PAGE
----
EXAMPLE 1 - IPN 1

An IPN is prepared by using Dow Chemical Company's TACTIX 695 as the EPRXE resin according to the following procedure:

1. Under nitrogen sweep and mechanical stirring, dissolve phr of diaminodiphenyl sulfone (DDS) into 100 phr of DER332 preheated to 90 C. Add 1 phr of BF3-ethylamine, heat the mixture to 130 C. and let it react for 30-40 minutes or until there is clear indication of viscosity increase.

2. Simultaneously, in a different resin kettle, preheat 100 phr of TACTIX 695 to 130 C. and then stir in 9.5 phr of DDS (preheated to 130 C.). Continue the stirring for 10 to 15 minutes after DDS is well dispersed-indicated by the clear out of the mixture.

3. Pour mixture 1 into 2 carefully to minimize the entrapment of air. Mix mechanically for 5-10 minutes at 90 C. Degas the mixture under vacuum at 90 C.

4. Transfer the degassed mixture to a 150 C. preheated mold with release agent. Cure two hours at 150 C. plus four hours at 177 C., then let cool freely to room temperature inside the oven.

EXAMPLE 2 - IPN 2

An IPN is prepared by using Dow Chemical Companys TACTIX as the EPRXE resin according to the following procedure:

1. Under nitrogen sweep and mechanical stirring, dissolve 7.6 phr of diaminodiphenyl sulfone (DDS) into 100 phr of TACTIX 695 preheated to 90 C. Heat the mixture to 130 C. and let it react for 10-15 minutes or until there is clear indication of viscosity increase.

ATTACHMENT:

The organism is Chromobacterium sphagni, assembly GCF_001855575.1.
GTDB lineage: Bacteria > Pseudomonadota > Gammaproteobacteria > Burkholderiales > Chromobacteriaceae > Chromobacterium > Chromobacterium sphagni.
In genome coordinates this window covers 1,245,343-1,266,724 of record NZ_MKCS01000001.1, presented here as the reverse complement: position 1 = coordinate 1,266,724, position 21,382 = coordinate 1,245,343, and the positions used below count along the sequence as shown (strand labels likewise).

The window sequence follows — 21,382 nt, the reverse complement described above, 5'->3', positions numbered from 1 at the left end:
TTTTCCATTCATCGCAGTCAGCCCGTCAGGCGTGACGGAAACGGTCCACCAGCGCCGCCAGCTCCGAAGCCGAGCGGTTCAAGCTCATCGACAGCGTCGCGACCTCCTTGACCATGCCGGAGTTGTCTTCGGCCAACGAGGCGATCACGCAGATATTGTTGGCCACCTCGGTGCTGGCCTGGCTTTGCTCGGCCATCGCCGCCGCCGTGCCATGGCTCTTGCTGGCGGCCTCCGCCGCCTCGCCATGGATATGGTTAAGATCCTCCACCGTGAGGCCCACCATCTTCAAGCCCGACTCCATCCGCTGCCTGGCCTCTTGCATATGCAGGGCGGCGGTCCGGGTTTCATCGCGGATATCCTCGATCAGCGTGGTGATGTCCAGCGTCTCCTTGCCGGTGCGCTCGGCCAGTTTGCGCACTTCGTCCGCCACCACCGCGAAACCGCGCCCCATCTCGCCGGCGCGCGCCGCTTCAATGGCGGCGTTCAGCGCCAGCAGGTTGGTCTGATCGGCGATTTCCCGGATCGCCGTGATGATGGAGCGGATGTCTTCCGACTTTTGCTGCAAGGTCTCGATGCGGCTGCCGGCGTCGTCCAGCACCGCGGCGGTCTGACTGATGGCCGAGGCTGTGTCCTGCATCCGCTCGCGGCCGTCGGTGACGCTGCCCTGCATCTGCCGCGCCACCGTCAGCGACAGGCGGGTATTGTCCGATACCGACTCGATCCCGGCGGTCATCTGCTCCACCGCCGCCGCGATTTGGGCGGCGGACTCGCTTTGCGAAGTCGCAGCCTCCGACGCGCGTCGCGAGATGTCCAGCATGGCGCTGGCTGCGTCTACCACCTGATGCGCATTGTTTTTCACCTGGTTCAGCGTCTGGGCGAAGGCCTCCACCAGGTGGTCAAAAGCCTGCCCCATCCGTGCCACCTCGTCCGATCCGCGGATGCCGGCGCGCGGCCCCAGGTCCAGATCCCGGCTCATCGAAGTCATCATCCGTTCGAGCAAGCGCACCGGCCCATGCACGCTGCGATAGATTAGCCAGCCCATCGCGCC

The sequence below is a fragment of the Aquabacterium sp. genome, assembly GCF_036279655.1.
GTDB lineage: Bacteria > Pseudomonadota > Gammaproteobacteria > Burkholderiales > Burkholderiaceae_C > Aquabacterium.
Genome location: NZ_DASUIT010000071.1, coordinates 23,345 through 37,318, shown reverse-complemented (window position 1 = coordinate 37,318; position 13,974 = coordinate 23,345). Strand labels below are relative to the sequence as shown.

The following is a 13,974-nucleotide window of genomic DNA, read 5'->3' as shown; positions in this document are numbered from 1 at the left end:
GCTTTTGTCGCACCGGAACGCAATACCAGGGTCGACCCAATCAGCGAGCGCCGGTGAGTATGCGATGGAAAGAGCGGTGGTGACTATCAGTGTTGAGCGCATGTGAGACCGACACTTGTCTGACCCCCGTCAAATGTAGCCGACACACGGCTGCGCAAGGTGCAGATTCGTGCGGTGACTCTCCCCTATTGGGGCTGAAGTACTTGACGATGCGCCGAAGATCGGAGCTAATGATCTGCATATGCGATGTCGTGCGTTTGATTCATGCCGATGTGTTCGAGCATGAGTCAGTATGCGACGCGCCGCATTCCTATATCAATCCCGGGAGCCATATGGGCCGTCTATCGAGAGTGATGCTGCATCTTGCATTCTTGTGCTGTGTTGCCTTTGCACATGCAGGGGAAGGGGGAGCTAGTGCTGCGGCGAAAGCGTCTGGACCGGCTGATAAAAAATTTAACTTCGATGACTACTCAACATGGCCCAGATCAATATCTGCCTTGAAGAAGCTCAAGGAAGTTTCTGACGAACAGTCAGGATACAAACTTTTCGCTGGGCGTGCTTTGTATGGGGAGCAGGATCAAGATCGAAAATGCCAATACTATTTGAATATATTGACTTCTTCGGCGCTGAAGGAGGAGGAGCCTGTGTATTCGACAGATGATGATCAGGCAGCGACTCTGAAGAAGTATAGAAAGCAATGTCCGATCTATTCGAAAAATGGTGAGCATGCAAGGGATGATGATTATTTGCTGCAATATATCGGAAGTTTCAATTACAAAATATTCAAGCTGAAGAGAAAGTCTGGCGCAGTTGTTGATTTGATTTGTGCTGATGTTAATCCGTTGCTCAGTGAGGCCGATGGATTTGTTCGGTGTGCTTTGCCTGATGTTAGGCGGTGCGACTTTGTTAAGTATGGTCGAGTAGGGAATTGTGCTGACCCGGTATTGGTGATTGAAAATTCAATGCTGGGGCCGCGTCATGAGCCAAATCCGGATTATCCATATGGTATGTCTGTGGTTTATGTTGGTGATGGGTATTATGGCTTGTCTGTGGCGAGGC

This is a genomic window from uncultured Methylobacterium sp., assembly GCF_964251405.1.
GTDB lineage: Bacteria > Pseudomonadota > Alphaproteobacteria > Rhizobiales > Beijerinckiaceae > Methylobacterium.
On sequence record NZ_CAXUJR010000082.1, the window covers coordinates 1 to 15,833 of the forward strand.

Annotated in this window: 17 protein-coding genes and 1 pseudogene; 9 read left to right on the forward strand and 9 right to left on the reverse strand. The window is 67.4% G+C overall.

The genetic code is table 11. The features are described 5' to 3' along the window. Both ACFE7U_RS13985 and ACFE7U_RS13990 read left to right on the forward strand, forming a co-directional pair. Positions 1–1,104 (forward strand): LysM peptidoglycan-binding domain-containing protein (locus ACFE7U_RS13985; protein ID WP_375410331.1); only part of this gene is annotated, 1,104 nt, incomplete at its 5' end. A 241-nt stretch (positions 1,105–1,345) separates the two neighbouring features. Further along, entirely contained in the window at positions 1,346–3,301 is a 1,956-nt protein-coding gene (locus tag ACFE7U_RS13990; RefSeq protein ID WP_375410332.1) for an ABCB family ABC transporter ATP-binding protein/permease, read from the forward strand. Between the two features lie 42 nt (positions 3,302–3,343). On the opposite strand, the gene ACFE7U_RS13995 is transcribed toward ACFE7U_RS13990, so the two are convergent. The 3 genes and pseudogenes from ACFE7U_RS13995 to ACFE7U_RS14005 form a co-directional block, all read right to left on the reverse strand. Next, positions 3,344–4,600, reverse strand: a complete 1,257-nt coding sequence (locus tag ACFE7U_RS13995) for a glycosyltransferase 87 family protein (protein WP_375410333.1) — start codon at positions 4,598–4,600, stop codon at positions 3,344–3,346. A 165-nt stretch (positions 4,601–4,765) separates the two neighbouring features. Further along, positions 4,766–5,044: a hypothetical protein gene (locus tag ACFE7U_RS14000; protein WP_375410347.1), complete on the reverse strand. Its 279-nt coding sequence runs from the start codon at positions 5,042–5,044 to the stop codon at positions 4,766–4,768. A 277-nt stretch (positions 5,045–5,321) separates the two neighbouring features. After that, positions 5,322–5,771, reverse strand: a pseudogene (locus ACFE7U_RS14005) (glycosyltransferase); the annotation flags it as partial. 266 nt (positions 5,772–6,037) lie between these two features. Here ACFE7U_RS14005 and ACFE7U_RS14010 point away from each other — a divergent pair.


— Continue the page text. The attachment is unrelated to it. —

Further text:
2. Simultaneously, in a different resin kettle, preheat 100 phr of DER332 to 90 C. and then stir in 40 phr of DDS (preheated to 130 C.) and about 1 phr of BF3-ethylamine. Continue the stirring for 10 to 15 minutes after DDS is well-dispersed-indicated by the clear out of the mixture.

3. Pour mixture 2 into 1 carefully to avoid the entrapment of air. Mix mechanically for 5-10 minutes at 90 C. Degas the mixture under vacuum at 90 C.

4. Transfer the degassed mixture to a 150 C. preheated mold with release agent. Cure two hours at 150 C. plus four hours at 177 C., then let cool freely to room temperature inside the oven.

Table I shows the mechanical properties of IPN-land IPN-2 from examples 1 and 2 respectively, compared with pure DER 332/DDS epoxy polymer. Simultaneous improvement in tensile strength, impact toughness and fracture toughness was demonstrated.

              TABLE I______________________________________    Tensile           Fracture   Impact    Strength           Toughness  Strength  Tg    (MPa)  (MPa/m1/2)                      (Joules/m)                                (C.)______________________________________IPN-1      91       1.93       650     187IPN-2      --       1.48       --      189DER332/DDS 70       1.09       280     240______________________________________
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Classifications
U.S. Classification525/423, 528/113, 528/120, 528/112, 525/523, 528/109, 525/438, 528/327, 528/100, 525/903, 528/365, 528/115, 525/526, 528/114, 528/124, 528/361, 525/476, 528/99, 525/524, 525/525, 528/103, 525/533, 528/27, 528/407
International ClassificationC08G59/14, C08G59/50, C08G59/30, C08G59/24, C08G59/20, C08G59/28, C08L63/00, C08G59/22
Cooperative ClassificationY10S525/903, C08G59/22, C08G59/30, C08L63/00, C08G59/50, C08G59/28
European ClassificationC08G59/22, C08G59/28, C08G59/30, C08L63/00, C08G59/50